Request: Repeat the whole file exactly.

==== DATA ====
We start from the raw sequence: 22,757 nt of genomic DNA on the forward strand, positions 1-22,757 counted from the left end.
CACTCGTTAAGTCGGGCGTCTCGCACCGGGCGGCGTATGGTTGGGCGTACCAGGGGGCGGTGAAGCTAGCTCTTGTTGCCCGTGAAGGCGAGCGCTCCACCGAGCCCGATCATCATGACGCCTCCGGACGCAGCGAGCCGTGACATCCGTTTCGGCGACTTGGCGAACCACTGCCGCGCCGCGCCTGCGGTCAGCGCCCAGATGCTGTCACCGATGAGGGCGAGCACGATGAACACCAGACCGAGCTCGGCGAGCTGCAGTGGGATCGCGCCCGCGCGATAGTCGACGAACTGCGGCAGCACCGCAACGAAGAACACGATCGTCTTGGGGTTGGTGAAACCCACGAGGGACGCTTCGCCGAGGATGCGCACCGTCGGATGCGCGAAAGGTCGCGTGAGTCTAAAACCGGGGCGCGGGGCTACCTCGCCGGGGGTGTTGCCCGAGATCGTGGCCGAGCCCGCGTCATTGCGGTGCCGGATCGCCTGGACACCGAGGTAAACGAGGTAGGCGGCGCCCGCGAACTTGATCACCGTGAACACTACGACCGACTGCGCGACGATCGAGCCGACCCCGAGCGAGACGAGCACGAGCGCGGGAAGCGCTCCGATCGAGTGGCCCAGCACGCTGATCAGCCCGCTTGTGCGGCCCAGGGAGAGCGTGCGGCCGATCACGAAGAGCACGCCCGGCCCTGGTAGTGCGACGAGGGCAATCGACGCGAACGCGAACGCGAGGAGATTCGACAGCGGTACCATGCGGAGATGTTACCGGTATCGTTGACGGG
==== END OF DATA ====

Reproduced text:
We start from the raw sequence: 22,757 nt of genomic DNA on the forward strand, positions 1-22,757 counted from the left end.
CACTCGTTAAGTCGGGCGTCTCGCACCGGGCGGCGTATGGTTGGGCGTACCAGGGGGCGGTGAAGCTAGCTCTTGTTGCCCGTGAAGGCGAGCGCTCCACCGAGCCCGATCATCATGACGCCTCCGGACGCAGCGAGCCGTGACATCCGTTTCGGCGACTTGGCGAACCACTGCCGCGCCGCGCCTGCGGTCAGCGCCCAGATGCTGTCACCGATGAGGGCGAGCACGATGAACACCAGACCGAGCTCGGCGAGCTGCAGTGGGATCGCGCCCGCGCGATAGTCGACGAACTGCGGCAGCACCGCAACGAAGAACACGATCGTCTTGGGGTTGGTGAAACCCACGAGGGACGCTTCGCCGAGGATGCGCACCGTCGGATGCGCGAAAGGTCGCGTGAGTCTAAAACCGGGGCGCGGGGCTACCTCGCCGGGGGTGTTGCCCGAGATCGTGGCCGAGCCCGCGTCATTGCGGTGCCGGATCGCCTGGACACCGAGGTAAACGAGGTAGGCGGCGCCCGCGAACTTGATCACCGTGAACACTACGACCGACTGCGCGACGATCGAGCCGACCCCGAGCGAGACGAGCACGAGCGCGGGAAGCGCTCCGATCGAGTGGCCCAGCACGCTGATCAGCCCGCTTGTGCGGCCCAGGGAGAGCGTGCGGCCGATCACGAAGAGCACGCCCGGCCCTGGTAGTGCGACGAGGGCAATCGACGCGAACGCGAACGCGAGGAGATTCGACAGCGGTACCATGCGGAGATGTTACCGGTATCGTTGACGGG